When I was fifteen, I got my first job: providing care to my neighbor who had multiple sclerosis. I struggled with the demands of the job, but ultimately found the experience rewarding enough to seek out more similar work. More than ten years later, I like to reflect on my experiences, confident in my knowledge that the people to whom I have provided care have taught me much about paying attention, offering compassion, and opening myself up to the care I can, in turn, receive from them.
A great deal of flexibility is needed when it comes to caregiving. I have found that what has worked for some people has not worked for others, and indeed, what has worked on one day with a particular person may not work on another day with the same individual. Of course, some aspects of caregiving are technical and clinical, but this kind of relationship works best when both people are on both sides of it: both are giving and receiving care.
Many parents have shared with me the anxiety that can accompany the transfer of their child’s care from their home to a community setting. This concern has been articulated with many different questions: is the new home going to remember to prop her foot up on a pillow so she doesn’t get a pressure sore on her heel? Are they going to remember to check for the cleanliness of his hair? Will they ensure that she dries herself under each breast, that the moisture doesn’t stay there? Are they going to draw him out, to make sure he eats properly? Are they going to recognize the signs of my non-verbal daughter experiencing period cramps?
Caregiving has never been boring to me. In my experience of providing care, few formulas are helpful. Instead, I have always had to pay attention to the particular person I’m with. I used to live with a 93-year old woman and people would often ask, “What is it like to live with someone that old?” I would often smile and say, “Oh, I have no idea – I only know what it’s like to live with Joyce.”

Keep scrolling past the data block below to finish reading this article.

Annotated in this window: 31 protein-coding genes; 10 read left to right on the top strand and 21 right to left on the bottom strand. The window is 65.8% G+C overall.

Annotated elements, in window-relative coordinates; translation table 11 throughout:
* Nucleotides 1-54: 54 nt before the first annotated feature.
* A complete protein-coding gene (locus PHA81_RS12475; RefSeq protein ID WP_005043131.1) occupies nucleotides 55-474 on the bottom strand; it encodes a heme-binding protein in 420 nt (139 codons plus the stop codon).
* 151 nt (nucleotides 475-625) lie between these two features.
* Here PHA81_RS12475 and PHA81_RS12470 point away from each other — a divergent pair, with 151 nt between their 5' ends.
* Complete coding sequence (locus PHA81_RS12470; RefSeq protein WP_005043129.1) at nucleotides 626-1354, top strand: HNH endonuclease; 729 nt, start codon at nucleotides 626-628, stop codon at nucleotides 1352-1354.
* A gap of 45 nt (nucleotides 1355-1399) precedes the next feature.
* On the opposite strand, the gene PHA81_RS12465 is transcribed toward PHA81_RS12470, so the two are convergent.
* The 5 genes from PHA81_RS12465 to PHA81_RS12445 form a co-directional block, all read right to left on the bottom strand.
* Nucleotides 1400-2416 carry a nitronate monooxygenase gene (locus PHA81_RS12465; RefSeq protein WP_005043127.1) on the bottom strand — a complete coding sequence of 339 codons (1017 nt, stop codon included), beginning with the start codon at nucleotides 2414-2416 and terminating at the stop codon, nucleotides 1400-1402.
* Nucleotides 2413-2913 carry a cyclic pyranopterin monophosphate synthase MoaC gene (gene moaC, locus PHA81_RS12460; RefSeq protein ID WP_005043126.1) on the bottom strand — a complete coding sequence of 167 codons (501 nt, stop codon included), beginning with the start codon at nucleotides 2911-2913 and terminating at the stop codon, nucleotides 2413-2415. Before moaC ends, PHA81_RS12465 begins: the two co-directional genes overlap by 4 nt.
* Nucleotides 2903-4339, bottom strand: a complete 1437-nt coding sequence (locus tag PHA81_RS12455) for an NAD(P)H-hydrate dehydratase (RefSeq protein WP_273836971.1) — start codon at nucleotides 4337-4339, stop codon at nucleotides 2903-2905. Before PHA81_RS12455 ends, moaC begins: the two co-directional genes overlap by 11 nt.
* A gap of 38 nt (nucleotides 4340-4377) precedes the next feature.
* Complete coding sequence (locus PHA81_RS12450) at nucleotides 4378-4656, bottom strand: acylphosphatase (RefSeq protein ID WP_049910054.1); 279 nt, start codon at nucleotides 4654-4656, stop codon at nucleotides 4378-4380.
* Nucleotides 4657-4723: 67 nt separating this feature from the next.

This is a common way of thinking. Many will ask, what are people with dementia like? Or, do people with autism like such-and-such a thing? These questions are not all bad, but in my experience, the answers depend entirely on the person and the day and the environment.
With particular people, in particular places, generalizations lose their helpfulness. If you ask, “do people like talking or do they prefer to sit in silence?”, the best you may be able to say is, “John often likes to talk,” or “Cindy loves to sit silently from time to time.” But even John may have quiet days and Cindy may have chipper days. So caregiving requires more than roteness, more than habitual task-orientation.
A caregiver, at his or her best, is dispositionally curious and open. Does this person want to talk right now, or do they want to sit silently? Should I hug this person in distress, or not? Should I push this person’s wheelchair, or should I let them maneuver on their own? Should I stay in the bathroom to offer support, or should I step out to provide privacy? Should I deflect, or should I engage the question?
As I write this, I’m reminded of one of the Bible’s descriptors of love: love is patient. Patient love is willing to acknowledge that sometimes tying one’s shoes takes 25 minutes. Patient love accepts that some moods take awhile to overcome, that some ideas take awhile to articulate, some words take awhile to form, some miles take awhile to travel. Patient love is thorough love; it isn’t in a hurry, it isn’t rigid. It responds to the person.
To behold a person, day after day, with openness, care, and attention is a profound offering of grace. But it is also an opening up to grace. These relationships, like all relationships, are oxygenated in an environment of authentic honesty, mutuality, and trust. This dynamic is delicate, and essential. When I ask for permission to assist an old woman in the bathroom, I am asking for her trust. When a young man suggests an activity to me, he is inviting me to join him in the back-and-forth of his play. When I am upset about anything, and I bring that into my day, I may say to the person I am with, “Hey, I’ve got a situation going on at home. I’m happy to be here, but I might be kind of quiet today. Is that ok?”
Over the years, I have prayed many prayers for the people whom I’ve been entrusted to care for. But those outgoing prayers are not disproportionate to the incoming prayers that others have offered on my behalf. Indeed, more times than I can count, when I have shown up to offer myself as a provider of care, the script has felt flipped, and it is I who walk away feeling tended, knowing I have received nurture, kindness, and patient love.